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The essay 'A Piece of Chalk' by G.K. Chesterton was typical of those writings of his which reflected on life's deeper purpose, meaning and facilitation which were brought on by the simplest of life's little daily events - in this case forgetting a white color and picking up a piece of soft rock (chalk) to write with instead. He was not the first to write like this - similar famous reflections include those by St Augustine and Thomas Aquinas (to hold all the world in 'a grain of sand.')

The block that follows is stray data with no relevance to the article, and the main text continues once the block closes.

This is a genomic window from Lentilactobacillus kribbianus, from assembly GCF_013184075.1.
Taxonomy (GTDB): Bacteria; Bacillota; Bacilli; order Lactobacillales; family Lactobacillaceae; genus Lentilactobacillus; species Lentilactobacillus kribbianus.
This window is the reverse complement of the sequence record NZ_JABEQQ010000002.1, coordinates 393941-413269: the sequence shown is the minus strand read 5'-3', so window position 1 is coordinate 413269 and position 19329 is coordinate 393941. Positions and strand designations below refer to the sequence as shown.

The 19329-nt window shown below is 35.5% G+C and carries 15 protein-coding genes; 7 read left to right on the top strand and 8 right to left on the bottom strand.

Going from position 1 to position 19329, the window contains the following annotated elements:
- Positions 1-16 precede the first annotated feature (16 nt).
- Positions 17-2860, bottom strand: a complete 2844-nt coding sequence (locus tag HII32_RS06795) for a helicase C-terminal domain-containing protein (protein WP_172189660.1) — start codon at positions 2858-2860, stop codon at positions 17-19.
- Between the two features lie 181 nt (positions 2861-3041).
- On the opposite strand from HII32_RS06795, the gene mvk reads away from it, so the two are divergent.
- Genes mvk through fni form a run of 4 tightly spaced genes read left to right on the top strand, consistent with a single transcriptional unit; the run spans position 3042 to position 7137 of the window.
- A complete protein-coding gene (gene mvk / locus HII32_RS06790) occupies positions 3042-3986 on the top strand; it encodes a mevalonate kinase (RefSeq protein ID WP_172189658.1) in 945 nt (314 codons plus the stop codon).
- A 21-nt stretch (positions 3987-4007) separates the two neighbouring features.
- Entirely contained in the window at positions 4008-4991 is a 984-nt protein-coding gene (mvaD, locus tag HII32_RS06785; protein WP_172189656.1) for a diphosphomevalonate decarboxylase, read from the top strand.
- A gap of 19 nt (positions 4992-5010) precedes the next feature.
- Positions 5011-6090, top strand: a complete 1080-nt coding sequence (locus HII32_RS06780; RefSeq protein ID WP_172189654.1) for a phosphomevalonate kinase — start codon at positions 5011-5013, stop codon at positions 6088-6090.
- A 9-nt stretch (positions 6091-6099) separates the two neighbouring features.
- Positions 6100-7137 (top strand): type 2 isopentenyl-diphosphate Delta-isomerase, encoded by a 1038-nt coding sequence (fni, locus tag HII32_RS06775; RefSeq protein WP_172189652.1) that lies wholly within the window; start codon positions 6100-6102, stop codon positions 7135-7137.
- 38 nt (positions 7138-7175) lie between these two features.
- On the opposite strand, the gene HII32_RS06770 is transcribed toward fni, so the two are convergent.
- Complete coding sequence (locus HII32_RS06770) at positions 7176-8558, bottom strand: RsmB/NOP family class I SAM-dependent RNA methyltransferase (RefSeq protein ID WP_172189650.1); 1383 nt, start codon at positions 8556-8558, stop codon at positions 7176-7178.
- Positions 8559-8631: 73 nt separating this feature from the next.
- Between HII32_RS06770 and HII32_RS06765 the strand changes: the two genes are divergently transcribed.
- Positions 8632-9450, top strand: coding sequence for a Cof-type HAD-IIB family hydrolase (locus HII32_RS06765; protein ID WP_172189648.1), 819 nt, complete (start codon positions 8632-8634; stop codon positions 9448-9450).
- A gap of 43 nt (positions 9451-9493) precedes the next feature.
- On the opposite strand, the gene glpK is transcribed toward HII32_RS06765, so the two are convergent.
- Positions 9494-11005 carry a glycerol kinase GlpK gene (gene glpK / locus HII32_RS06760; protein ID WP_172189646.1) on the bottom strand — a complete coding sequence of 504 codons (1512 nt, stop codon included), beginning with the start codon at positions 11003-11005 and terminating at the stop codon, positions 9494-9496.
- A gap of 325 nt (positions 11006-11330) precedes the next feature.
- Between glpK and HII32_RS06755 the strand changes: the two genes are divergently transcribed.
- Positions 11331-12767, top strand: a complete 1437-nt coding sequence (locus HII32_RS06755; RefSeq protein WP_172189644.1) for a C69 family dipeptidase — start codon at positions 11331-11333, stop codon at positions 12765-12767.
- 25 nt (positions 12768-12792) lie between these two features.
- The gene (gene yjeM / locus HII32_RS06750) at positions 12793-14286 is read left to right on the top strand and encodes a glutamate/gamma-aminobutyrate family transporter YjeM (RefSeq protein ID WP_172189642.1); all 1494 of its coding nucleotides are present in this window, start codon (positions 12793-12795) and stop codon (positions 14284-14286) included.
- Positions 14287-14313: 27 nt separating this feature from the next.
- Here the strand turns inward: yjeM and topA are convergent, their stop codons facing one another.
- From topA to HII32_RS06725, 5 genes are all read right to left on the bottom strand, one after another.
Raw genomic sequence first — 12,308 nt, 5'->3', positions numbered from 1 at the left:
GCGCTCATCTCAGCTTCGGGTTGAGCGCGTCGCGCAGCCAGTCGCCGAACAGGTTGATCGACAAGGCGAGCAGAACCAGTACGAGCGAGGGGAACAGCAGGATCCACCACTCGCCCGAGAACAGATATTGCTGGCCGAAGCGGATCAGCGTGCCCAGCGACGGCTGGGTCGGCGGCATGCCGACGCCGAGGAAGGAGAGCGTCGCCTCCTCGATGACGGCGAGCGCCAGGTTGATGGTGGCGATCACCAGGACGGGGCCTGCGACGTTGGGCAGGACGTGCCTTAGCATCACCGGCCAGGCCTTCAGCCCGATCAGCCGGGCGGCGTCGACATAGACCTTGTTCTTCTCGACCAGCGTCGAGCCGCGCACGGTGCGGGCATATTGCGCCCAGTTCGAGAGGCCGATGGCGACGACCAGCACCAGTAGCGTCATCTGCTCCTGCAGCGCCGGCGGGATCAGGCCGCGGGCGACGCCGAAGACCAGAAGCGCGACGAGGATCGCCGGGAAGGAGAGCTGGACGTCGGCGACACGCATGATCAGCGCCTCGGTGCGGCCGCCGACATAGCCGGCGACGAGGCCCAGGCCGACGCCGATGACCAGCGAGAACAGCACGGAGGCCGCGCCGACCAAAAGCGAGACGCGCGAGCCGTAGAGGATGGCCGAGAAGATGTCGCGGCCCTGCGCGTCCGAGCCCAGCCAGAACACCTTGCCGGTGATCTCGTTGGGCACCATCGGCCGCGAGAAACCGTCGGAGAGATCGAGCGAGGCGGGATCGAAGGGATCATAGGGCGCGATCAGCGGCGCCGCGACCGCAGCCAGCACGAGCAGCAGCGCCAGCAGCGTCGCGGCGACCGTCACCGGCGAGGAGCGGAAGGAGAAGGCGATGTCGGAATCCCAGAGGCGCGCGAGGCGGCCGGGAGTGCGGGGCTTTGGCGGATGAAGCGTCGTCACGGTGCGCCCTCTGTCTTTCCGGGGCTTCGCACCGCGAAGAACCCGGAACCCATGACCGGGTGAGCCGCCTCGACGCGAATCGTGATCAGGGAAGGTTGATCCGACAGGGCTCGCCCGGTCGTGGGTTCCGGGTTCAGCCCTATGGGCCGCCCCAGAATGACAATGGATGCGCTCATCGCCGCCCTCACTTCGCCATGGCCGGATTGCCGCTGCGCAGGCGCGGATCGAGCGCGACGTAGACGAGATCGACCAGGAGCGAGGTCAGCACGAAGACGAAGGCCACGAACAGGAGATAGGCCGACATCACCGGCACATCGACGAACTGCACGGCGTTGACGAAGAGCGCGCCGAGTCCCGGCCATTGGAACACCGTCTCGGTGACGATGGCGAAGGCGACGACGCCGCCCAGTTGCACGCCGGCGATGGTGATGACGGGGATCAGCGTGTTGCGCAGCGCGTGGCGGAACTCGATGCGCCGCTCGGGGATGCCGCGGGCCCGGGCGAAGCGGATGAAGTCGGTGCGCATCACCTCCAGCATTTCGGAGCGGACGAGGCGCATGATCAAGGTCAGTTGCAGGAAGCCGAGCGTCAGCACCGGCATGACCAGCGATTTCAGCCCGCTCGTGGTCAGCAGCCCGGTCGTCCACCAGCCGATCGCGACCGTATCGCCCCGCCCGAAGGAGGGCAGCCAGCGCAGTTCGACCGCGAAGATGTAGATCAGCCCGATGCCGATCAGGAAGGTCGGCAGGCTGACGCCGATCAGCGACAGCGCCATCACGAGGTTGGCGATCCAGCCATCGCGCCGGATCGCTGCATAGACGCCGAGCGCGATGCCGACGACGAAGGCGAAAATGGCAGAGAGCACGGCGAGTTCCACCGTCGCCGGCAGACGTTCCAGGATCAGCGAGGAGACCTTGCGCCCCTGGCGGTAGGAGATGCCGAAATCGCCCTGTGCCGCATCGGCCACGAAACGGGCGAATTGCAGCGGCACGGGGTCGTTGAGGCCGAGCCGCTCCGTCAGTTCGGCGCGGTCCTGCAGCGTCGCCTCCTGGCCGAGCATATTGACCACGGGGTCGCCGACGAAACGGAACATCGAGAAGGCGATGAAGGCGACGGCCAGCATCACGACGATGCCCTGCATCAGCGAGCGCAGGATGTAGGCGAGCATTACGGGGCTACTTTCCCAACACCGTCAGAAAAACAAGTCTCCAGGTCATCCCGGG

Chesterton was staying in the south of England and went out the chalk downs to draw. He brought all his chalks with him except the most important one - white! He had to pick up a chalky pebble from nearby to finish his work and got to thinking - that England was a piece of chalk.
Some things you might want to crtically appreciate - is that staement true or simplistic? Did he twist the concept to fit his reflections? (England has chalk cliffs in the south-east corner - it also has coal and very many igneous rocks,granite moors and headlands in the west country,slate,shale,London Beds and shale!)
Look for paradox (white can be a color - if it's used on a dark background) is that true? Did Chesterton did have our benefit of science/light technology education?
Look for other 'ordinary' things in the essay (brown paper) and comment on those in the same way.
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